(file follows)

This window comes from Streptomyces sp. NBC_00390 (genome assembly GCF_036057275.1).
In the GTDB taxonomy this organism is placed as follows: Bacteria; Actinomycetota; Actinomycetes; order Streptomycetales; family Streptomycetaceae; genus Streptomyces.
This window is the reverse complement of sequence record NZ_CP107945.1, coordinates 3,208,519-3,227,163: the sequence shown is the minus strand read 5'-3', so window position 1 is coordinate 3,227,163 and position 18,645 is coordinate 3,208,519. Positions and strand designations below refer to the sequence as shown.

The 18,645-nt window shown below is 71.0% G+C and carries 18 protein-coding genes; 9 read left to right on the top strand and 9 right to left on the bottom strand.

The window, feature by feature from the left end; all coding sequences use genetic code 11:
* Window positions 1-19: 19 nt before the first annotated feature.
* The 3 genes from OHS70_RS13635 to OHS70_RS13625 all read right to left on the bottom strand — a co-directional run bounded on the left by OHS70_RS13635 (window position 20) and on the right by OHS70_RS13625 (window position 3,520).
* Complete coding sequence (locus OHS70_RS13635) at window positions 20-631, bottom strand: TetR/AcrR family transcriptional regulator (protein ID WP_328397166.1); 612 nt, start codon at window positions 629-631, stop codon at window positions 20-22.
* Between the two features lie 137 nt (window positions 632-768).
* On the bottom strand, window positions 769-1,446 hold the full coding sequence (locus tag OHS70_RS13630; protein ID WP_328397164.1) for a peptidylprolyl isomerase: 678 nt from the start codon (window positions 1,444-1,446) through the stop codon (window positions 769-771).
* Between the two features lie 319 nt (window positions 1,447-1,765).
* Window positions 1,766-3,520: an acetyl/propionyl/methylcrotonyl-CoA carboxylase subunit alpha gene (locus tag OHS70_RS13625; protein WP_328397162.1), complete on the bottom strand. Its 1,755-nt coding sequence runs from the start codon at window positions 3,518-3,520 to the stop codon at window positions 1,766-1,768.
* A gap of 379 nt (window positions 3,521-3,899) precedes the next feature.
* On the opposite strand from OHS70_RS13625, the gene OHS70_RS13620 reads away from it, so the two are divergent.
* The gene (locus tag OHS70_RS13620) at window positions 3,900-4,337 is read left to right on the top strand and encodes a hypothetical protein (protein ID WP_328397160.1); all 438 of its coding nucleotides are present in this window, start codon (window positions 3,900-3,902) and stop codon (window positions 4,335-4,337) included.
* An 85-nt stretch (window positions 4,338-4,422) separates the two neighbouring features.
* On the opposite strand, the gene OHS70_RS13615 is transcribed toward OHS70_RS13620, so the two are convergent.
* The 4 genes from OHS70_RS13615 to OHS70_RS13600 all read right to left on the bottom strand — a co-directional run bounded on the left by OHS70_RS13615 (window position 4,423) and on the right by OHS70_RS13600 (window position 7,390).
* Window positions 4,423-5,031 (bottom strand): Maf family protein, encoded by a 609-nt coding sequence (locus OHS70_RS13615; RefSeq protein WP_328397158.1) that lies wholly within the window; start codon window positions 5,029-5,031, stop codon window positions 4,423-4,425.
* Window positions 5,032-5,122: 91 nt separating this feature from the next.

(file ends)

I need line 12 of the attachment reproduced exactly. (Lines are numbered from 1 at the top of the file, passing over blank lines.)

* Window positions 1,766-3,520: an acetyl/propionyl/methylcrotonyl-CoA carboxylase subunit alpha gene (locus tag OHS70_RS13625; protein WP_328397162.1), complete on the bottom strand. Its 1,755-nt coding sequence runs from the start codon at window positions 3,518-3,520 to the stop codon at window positions 1,766-1,768.